Utilitarianism in Victorian England (with a special emphasis on Bentham and Mill) by Bettina Klohs

Utilitarianism in Victorian England (with a special emphasis on Bentham and Mill)

byBettina Klohs

Kobo ebook | June 19, 2004

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Seminar paper from the year 2003 in the subject English Language and Literature Studies - Culture and Applied Geography, grade: 1,3 (A), University of Leipzig (Institute for Anglistics), course: Seminar: The Virtues of Work. Ethics and Enterprise in Victorian Times., language: English, abstract: Everybody wants to be happy. In order to reach happiness, man throughout history has followed many courses. But what is happiness? The opinions varied largely throughout history. Man has discovered a certain texture of 'being'; he has realized that he is both, an individual and a part of a whole, society. According to this, he always made attempts to apply structure on the things and phenomena around him and thus tries to define happiness and find ways to reach and preserve it. True, the different views show certain similarities but there is still no unity today. However happiness might be defined, whether as a 'good life', as contentment or as the absence of physical or mental suffering or anything else, however it is believed to be reached and preserved best, the search for the essence of happiness always seems to be a quest for the holy grail. Otfried Höffe describes happiness as follows 1 : Happiness is an inclusive goal of man. It is not the top of a hierarchy of goals but an attendant circumstance of a success. Happiness is therefore not a thing and it cannot, like many other phenomena, be seen in this light. But things are easily imaginable for the human being. This might be the reason for the difficulties in defining happiness. It is a feature of being human to develop systems to arrange and organize things. Now, if happiness cannot be reified and therefore not be presented as an essence of existence, which is conceivable by everybody in the same way, it may for the present only be described as the satisfaction of the wants and needs of the individual. From this one may conclude that happiness can only be intentio indirecta of public action. Utilitarianism, as a system of ethics, roots in the period of Enlightenment. Based on a humanistic view, it is an important attempt to discuss the question of happiness in a reasonable and non-speculative way and make it a concern of all thinking and feeling creatures. But, as Utilitarianism treated happiness as intentio directa in the name of the principle of utility, Utilitarian overvaluation of mathematics and logic made many problems concerning the applicability of the theory in reality, arise.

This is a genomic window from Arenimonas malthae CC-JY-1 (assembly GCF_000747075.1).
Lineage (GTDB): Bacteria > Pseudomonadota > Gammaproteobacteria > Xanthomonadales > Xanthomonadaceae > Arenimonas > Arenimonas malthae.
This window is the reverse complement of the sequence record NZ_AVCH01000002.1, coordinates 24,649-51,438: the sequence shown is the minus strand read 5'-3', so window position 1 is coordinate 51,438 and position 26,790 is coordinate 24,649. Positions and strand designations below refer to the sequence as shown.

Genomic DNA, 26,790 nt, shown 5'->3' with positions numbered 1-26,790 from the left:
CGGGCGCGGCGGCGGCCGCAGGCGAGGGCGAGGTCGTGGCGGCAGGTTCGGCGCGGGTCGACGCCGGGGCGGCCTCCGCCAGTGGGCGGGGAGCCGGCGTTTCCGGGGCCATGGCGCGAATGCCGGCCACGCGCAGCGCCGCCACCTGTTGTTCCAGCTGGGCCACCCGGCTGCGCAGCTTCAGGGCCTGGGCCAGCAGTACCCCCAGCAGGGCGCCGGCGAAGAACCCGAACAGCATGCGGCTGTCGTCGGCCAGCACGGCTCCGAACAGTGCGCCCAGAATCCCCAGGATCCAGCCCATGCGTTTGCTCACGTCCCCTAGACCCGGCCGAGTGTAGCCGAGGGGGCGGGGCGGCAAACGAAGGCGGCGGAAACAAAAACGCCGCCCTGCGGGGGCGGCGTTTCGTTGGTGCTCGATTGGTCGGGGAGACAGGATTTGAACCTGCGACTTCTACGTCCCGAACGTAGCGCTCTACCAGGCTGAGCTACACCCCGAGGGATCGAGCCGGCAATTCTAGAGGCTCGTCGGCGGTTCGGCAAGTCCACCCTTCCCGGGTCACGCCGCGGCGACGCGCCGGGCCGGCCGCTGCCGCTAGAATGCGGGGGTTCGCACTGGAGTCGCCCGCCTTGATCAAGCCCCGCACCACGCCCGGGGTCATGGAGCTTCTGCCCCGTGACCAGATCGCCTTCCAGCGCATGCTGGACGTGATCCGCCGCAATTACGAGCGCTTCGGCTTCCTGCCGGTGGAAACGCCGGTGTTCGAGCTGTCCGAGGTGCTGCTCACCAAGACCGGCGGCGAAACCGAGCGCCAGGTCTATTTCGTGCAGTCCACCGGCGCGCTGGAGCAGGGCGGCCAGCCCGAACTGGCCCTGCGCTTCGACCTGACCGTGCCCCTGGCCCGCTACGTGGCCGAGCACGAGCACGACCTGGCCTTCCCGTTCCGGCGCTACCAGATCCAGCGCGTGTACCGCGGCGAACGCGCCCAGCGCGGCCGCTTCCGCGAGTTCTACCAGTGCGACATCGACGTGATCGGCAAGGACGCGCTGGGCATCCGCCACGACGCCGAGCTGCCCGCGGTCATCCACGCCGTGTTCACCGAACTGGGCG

Title:Utilitarianism in Victorian England (with a special emphasis on Bentham and Mill)Format:Kobo ebookPublished:June 19, 2004Publisher:GRIN PublishingLanguage:English

The following ISBNs are associated with this title:

ISBN - 10:3638284271

ISBN - 13:9783638284271

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